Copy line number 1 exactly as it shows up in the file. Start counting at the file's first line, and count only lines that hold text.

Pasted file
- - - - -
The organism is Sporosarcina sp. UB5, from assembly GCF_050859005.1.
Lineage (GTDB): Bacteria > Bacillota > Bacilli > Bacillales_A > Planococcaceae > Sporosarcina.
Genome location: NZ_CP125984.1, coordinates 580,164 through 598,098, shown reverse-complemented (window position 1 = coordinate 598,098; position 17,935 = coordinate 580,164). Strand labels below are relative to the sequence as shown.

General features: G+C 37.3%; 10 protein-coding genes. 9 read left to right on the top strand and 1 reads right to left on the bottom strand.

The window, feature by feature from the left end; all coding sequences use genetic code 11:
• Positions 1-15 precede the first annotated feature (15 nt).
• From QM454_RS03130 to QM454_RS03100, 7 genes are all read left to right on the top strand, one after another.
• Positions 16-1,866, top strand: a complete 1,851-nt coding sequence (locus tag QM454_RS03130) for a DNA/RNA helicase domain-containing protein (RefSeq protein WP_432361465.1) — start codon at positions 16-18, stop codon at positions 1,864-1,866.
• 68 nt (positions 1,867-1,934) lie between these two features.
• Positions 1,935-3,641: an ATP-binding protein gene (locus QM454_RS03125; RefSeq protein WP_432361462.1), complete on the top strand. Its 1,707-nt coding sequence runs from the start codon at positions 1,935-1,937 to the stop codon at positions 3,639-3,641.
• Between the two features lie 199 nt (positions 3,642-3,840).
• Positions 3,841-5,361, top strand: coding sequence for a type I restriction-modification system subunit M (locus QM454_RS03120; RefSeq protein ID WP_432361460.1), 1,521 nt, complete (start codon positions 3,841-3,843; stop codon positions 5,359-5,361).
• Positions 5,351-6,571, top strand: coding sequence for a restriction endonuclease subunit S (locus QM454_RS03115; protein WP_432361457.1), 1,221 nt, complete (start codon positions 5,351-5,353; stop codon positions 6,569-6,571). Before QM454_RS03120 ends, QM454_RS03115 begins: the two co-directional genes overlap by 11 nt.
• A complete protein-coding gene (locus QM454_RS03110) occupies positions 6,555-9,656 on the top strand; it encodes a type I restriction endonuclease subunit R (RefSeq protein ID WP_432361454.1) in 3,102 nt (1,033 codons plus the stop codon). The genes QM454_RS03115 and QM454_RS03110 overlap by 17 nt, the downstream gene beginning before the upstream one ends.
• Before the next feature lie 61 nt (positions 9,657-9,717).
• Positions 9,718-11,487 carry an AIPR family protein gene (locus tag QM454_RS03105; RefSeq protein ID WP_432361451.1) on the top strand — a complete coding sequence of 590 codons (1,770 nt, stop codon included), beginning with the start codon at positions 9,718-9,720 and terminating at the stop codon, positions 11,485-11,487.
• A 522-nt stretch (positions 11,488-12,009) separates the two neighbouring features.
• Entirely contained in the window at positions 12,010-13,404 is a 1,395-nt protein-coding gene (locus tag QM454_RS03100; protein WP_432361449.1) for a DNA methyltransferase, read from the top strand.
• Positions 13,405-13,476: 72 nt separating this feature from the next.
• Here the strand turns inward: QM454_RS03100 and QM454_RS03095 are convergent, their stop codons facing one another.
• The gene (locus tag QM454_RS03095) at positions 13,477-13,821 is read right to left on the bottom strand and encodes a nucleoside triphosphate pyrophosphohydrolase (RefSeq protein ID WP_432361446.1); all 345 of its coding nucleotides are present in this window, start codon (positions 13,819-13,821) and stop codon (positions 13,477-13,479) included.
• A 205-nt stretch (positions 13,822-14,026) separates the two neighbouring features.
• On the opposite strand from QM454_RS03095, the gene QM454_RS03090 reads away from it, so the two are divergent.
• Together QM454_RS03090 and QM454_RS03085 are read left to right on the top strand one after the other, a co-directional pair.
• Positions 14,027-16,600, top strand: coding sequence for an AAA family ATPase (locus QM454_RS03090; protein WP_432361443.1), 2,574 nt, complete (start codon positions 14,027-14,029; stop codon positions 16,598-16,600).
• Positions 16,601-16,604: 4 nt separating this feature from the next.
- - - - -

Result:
The organism is Sporosarcina sp. UB5, from assembly GCF_050859005.1.